The Core Blog invited John McCargar (CAS ’11, Sociology) – who’s been tutoring for CC105-6 for the past three years – to discuss the resources available to students who are looking for additional help in their Natural Sciences coursework. John writes:
One of the most common things I hear while tutoring Core science students is that they feel a little overwhelmed by the course. ‘Why are there so many lectures, and so few discussions?’ ‘Why are the labs so long?’ And, more often than all the other concerns: ‘How do I make sense of the homework?’
I want to encourage you as much as I can. Many students struggle with the courses (and particularly with CC105), for all kinds of reasons, and you need to know there is nothing deficient in you or your capability just because you are finding it hard to wrap your head around Schrödinger or navigate the history of the universe, from its earliest moments to the present. Scores of students have struggled through the same topics, and in the end they passed the course with flying colors.
Here’s my advice to help you survive this challenging part of the Core journey. In typical tutor fashion, I am not going to give you the secret answer! Instead, I’d like to direct you to the resources available to you that should, in their own way, help you find answers yourself.
- I hold walk-in peer tutoring every Monday in the Core office, CAS 119, from 3-5 PM
- The ERC (Educational Resource Center) will schedule weekly sessions with “collegiate certified” tutors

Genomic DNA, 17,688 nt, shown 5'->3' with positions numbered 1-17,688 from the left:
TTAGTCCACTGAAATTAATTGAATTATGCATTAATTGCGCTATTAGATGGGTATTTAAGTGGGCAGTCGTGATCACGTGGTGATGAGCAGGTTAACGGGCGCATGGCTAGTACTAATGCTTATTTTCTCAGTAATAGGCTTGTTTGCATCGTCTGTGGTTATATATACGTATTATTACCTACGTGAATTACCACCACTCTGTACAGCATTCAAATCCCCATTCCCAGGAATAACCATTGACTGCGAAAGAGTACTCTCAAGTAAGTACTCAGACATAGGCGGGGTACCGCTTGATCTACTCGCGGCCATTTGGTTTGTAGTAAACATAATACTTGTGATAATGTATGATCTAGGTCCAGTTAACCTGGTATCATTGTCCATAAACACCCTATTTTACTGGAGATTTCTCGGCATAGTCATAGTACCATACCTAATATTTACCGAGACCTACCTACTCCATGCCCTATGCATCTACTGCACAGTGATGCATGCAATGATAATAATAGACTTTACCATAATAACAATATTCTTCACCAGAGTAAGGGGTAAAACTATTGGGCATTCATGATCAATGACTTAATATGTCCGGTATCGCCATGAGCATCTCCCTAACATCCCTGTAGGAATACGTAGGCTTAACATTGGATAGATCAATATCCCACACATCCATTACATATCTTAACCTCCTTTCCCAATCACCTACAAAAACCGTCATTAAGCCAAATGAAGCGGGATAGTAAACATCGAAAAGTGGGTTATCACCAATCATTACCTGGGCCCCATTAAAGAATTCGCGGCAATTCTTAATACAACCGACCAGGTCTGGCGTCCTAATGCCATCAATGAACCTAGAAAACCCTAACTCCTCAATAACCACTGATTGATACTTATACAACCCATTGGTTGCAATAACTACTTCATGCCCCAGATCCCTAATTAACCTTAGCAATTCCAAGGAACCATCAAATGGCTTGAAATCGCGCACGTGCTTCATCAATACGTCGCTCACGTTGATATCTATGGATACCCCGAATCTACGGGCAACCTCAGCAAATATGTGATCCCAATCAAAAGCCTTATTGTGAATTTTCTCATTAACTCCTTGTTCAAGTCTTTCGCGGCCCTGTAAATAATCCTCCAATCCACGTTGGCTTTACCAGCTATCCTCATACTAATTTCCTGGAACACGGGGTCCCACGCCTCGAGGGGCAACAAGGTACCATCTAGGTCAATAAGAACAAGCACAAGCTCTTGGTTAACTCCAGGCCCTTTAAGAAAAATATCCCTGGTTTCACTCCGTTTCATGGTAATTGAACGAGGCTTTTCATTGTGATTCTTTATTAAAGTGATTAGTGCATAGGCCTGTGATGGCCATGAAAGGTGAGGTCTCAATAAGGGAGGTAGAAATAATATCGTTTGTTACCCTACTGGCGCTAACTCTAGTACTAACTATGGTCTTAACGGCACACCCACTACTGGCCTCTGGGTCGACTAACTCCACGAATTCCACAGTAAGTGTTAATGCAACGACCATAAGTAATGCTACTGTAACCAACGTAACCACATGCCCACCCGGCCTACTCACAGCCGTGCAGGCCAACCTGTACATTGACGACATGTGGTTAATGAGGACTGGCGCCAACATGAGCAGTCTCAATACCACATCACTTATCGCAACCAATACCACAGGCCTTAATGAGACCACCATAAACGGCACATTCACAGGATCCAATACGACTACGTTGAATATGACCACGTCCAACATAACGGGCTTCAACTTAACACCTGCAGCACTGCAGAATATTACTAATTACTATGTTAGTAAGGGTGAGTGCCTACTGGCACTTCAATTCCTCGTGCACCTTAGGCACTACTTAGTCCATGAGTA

- The CC105 faculty hold Friday homework help in the General Classroom Building, 750 Commonwealth Avenue, 10 – 12 in room 208, and 12 – 3 in room 201
- Don’t forget your classmates! More often than not, the best help you can get is from the people in the course with you.
Your greatest resource, however, is your professors. The following office hour schedule is taken directly from your syllabus, so you have no excuse: visit them! As a tutor, I have no say over what questions are asked in your homework or on your exams, but they do, and they have the benefit of their scientific expertise, to boot. They want you to succeed, and will do everything they can to help you.
- James Jackson (Astronomy), CAS 514, 3-7412, email; office hours: Tuesday 12-2, or by appointment
- Robert Carey (Physics), PRB 375, 3-6031, email; office hours: W 10-11, Th 11-12
- Uli Faul (Earth Sciences), STO 140B, 8-4341, email, office hours: TW 11-12
- Alan Marscher (Astronomy), CAS 418, 3-5029, email; office hours: M 10:30-11:30, Th 11:00 – 12:00.
- Scott Whitaker (Physics), CAS 115, 3-2690, email; office hours: W 2:30-3:30, Th 9:30-11, or by appointment.
- Alexander Coverdill, (Core), CAS 119, 8-2890, email; office hours: M 10-12
- Daniel Hudon, (Core), CAS 119, 8-2890, email; office hours: F 10-12
Any student is capable of succeeding in CC105 and CC106. One of the best ways that the resources I’ve listed above can help you, is by helping to show you how capable you are.